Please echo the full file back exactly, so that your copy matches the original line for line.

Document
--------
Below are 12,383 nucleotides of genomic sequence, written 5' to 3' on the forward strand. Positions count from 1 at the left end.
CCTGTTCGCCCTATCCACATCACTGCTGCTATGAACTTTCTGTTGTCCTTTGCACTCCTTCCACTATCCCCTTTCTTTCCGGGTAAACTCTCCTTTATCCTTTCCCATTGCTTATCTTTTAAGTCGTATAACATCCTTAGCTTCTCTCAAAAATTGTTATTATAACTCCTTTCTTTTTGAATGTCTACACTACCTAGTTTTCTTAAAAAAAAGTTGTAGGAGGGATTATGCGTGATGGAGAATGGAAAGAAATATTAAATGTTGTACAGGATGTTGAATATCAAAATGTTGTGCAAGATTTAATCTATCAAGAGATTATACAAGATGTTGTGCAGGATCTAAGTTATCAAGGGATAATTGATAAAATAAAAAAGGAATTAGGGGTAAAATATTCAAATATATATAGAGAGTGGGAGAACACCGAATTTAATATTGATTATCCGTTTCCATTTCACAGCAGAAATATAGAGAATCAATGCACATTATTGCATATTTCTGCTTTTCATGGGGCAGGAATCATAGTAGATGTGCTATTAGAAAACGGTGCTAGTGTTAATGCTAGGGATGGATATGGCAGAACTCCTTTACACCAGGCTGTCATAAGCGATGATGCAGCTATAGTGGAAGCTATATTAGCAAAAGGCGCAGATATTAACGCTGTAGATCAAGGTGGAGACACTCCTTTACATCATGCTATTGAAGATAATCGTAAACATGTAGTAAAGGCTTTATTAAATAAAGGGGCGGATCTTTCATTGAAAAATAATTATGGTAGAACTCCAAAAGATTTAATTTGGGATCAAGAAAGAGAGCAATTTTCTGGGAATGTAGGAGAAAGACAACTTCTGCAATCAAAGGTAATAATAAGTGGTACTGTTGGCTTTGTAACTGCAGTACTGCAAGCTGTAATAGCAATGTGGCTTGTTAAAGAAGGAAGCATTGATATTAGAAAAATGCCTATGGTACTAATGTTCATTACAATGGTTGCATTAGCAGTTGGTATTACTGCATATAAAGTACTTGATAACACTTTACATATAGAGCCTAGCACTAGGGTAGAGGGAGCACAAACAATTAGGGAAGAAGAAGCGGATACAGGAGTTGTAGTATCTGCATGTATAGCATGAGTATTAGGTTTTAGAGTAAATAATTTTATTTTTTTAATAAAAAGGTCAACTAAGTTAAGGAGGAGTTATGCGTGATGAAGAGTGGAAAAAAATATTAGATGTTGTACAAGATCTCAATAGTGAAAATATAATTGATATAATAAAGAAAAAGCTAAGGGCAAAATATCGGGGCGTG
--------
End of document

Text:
Below are 12,383 nucleotides of genomic sequence, written 5' to 3' on the forward strand. Positions count from 1 at the left end.
CCTGTTCGCCCTATCCACATCACTGCTGCTATGAACTTTCTGTTGTCCTTTGCACTCCTTCCACTATCCCCTTTCTTTCCGGGTAAACTCTCCTTTATCCTTTCCCATTGCTTATCTTTTAAGTCGTATAACATCCTTAGCTTCTCTCAAAAATTGTTATTATAACTCCTTTCTTTTTGAATGTCTACACTACCTAGTTTTCTTAAAAAAAAGTTGTAGGAGGGATTATGCGTGATGGAGAATGGAAAGAAATATTAAATGTTGTACAGGATGTTGAATATCAAAATGTTGTGCAAGATTTAATCTATCAAGAGATTATACAAGATGTTGTGCAGGATCTAAGTTATCAAGGGATAATTGATAAAATAAAAAAGGAATTAGGGGTAAAATATTCAAATATATATAGAGAGTGGGAGAACACCGAATTTAATATTGATTATCCGTTTCCATTTCACAGCAGAAATATAGAGAATCAATGCACATTATTGCATATTTCTGCTTTTCATGGGGCAGGAATCATAGTAGATGTGCTATTAGAAAACGGTGCTAGTGTTAATGCTAGGGATGGATATGGCAGAACTCCTTTACACCAGGCTGTCATAAGCGATGATGCAGCTATAGTGGAAGCTATATTAGCAAAAGGCGCAGATATTAACGCTGTAGATCAAGGTGGAGACACTCCTTTACATCATGCTATTGAAGATAATCGTAAACATGTAGTAAAGGCTTTATTAAATAAAGGGGCGGATCTTTCATTGAAAAATAATTATGGTAGAACTCCAAAAGATTTAATTTGGGATCAAGAAAGAGAGCAATTTTCTGGGAATGTAGGAGAAAGACAACTTCTGCAATCAAAGGTAATAATAAGTGGTACTGTTGGCTTTGTAACTGCAGTACTGCAAGCTGTAATAGCAATGTGGCTTGTTAAAGAAGGAAGCATTGATATTAGAAAAATGCCTATGGTACTAATGTTCATTACAATGGTTGCATTAGCAGTTGGTATTACTGCATATAAAGTACTTGATAACACTTTACATATAGAGCCTAGCACTAGGGTAGAGGGAGCACAAACAATTAGGGAAGAAGAAGCGGATACAGGAGTTGTAGTATCTGCATGTATAGCATGAGTATTAGGTTTTAGAGTAAATAATTTTATTTTTTTAATAAAAAGGTCAACTAAGTTAAGGAGGAGTTATGCGTGATGAAGAGTGGAAAAAAATATTAGATGTTGTACAAGATCTCAATAGTGAAAATATAATTGATATAATAAAGAAAAAGCTAAGGGCAAAATATCGGGGCGTG